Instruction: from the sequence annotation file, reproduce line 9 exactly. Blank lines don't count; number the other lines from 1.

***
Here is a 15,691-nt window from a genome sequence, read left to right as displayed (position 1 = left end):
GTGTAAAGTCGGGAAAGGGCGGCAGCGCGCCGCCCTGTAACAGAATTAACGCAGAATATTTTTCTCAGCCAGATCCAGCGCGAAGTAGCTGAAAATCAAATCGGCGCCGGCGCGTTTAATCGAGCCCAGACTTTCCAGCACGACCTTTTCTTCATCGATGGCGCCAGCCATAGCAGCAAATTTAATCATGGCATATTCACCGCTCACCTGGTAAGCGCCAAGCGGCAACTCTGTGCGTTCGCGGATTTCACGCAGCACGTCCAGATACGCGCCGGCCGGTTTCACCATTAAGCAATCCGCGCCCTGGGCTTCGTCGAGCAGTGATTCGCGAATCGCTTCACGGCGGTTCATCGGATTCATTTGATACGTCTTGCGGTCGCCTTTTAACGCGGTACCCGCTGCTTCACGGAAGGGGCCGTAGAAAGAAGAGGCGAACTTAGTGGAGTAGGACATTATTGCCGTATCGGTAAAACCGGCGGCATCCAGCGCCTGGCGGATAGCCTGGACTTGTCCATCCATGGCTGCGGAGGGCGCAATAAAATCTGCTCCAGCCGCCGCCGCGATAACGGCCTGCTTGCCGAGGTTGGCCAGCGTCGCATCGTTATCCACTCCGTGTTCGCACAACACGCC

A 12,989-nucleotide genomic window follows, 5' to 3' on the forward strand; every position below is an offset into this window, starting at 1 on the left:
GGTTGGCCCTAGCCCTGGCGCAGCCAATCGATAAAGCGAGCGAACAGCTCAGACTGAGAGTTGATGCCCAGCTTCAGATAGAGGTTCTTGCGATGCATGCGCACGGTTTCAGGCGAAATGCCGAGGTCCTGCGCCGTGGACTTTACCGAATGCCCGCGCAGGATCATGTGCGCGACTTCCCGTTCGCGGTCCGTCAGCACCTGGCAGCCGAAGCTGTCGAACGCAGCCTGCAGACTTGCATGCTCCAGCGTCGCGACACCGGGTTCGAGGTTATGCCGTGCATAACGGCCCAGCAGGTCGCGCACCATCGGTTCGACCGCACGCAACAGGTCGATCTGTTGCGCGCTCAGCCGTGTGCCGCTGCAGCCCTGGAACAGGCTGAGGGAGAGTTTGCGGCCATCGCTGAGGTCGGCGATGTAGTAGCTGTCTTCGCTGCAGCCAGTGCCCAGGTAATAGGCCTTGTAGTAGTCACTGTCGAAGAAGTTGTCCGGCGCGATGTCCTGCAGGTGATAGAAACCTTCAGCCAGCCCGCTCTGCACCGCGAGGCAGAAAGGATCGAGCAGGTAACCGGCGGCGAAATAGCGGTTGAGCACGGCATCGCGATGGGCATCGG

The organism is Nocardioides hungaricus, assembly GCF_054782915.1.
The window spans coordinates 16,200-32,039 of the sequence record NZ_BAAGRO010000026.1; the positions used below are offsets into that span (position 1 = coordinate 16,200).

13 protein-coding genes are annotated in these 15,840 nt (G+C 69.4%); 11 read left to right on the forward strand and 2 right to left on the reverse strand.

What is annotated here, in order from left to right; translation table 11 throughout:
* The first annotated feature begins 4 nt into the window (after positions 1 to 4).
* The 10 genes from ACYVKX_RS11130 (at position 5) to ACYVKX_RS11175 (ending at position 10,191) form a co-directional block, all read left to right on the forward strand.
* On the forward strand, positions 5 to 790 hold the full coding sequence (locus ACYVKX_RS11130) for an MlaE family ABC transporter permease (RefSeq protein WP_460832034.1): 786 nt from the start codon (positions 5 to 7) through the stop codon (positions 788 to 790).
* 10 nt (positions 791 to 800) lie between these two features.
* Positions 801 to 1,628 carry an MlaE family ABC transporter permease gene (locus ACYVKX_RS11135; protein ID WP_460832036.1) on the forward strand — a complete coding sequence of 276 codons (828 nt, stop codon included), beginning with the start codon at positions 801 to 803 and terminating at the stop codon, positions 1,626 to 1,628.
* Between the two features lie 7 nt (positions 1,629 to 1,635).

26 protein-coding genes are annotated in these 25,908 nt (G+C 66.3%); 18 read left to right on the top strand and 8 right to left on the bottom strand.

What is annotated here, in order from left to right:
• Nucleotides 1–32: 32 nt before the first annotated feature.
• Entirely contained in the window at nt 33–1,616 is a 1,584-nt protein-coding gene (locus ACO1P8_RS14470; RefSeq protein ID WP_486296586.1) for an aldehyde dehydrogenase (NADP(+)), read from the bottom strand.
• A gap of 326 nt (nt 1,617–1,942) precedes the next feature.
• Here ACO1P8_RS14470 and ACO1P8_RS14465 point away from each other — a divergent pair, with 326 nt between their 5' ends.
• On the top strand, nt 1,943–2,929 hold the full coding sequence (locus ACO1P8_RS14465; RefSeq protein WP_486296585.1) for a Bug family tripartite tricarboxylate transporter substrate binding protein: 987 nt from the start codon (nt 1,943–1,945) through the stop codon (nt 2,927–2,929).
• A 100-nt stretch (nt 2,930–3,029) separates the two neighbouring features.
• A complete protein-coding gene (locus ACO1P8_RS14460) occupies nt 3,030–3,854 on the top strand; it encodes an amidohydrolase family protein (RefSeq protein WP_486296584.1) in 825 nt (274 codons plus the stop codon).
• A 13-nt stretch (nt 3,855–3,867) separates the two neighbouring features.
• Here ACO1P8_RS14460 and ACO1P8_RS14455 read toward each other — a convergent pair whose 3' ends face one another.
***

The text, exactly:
* The first annotated feature begins 4 nt into the window (after positions 1 to 4).